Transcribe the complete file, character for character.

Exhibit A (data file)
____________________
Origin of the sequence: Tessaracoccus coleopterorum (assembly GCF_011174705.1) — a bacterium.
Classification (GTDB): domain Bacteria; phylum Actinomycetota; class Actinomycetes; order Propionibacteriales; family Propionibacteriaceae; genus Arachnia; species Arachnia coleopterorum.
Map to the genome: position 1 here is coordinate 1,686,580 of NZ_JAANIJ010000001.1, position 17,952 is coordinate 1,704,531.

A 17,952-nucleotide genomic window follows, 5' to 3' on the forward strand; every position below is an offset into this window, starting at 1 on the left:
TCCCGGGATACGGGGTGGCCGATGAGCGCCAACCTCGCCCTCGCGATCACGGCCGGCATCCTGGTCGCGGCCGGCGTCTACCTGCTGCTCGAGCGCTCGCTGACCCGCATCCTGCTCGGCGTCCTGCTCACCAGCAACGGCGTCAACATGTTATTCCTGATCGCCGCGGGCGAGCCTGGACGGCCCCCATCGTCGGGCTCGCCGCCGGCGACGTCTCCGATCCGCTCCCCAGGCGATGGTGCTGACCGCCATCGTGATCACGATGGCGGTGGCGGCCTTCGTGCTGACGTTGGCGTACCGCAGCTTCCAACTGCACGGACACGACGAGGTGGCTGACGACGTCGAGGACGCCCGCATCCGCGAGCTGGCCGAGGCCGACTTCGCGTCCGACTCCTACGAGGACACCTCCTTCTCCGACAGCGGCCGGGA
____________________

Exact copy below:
Origin of the sequence: Tessaracoccus coleopterorum (assembly GCF_011174705.1) — a bacterium.
Classification (GTDB): domain Bacteria; phylum Actinomycetota; class Actinomycetes; order Propionibacteriales; family Propionibacteriaceae; genus Arachnia; species Arachnia coleopterorum.
Map to the genome: position 1 here is coordinate 1,686,580 of NZ_JAANIJ010000001.1, position 17,952 is coordinate 1,704,531.

A 17,952-nucleotide genomic window follows, 5' to 3' on the forward strand; every position below is an offset into this window, starting at 1 on the left:
TCCCGGGATACGGGGTGGCCGATGAGCGCCAACCTCGCCCTCGCGATCACGGCCGGCATCCTGGTCGCGGCCGGCGTCTACCTGCTGCTCGAGCGCTCGCTGACCCGCATCCTGCTCGGCGTCCTGCTCACCAGCAACGGCGTCAACATGTTATTCCTGATCGCCGCGGGCGAGCCTGGACGGCCCCCATCGTCGGGCTCGCCGCCGGCGACGTCTCCGATCCGCTCCCCAGGCGATGGTGCTGACCGCCATCGTGATCACGATGGCGGTGGCGGCCTTCGTGCTGACGTTGGCGTACCGCAGCTTCCAACTGCACGGACACGACGAGGTGGCTGACGACGTCGAGGACGCCCGCATCCGCGAGCTGGCCGAGGCCGACTTCGCGTCCGACTCCTACGAGGACACCTCCTTCTCCGACAGCGGCCGGGA